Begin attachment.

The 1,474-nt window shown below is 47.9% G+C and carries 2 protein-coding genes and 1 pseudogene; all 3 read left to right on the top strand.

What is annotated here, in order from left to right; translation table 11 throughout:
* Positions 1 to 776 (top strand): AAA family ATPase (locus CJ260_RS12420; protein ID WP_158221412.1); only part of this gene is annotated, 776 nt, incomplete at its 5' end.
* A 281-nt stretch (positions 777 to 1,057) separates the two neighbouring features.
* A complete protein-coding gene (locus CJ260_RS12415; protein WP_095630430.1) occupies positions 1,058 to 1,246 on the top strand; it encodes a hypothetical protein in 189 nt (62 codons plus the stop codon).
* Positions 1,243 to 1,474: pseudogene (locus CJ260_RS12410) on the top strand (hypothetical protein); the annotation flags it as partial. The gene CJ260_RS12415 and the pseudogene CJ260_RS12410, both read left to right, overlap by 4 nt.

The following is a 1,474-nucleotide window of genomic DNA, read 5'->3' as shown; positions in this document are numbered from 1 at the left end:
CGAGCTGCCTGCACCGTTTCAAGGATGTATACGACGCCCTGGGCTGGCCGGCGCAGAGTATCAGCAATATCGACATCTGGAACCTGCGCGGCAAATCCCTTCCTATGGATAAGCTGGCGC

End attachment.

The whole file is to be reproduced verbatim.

The 1,474-nt window shown below is 47.9% G+C and carries 2 protein-coding genes and 1 pseudogene; all 3 read left to right on the top strand.

What is annotated here, in order from left to right; translation table 11 throughout:
* Positions 1 to 776 (top strand): AAA family ATPase (locus CJ260_RS12420; protein ID WP_158221412.1); only part of this gene is annotated, 776 nt, incomplete at its 5' end.
* A 281-nt stretch (positions 777 to 1,057) separates the two neighbouring features.
* A complete protein-coding gene (locus CJ260_RS12415; protein WP_095630430.1) occupies positions 1,058 to 1,246 on the top strand; it encodes a hypothetical protein in 189 nt (62 codons plus the stop codon).
* Positions 1,243 to 1,474: pseudogene (locus CJ260_RS12410) on the top strand (hypothetical protein); the annotation flags it as partial. The gene CJ260_RS12415 and the pseudogene CJ260_RS12410, both read left to right, overlap by 4 nt.

The following is a 1,474-nucleotide window of genomic DNA, read 5'->3' as shown; positions in this document are numbered from 1 at the left end:
CGAGCTGCCTGCACCGTTTCAAGGATGTATACGACGCCCTGGGCTGGCCGGCGCAGAGTATCAGCAATATCGACATCTGGAACCTGCGCGGCAAATCCCTTCCTATGGATAAGCTGGCGC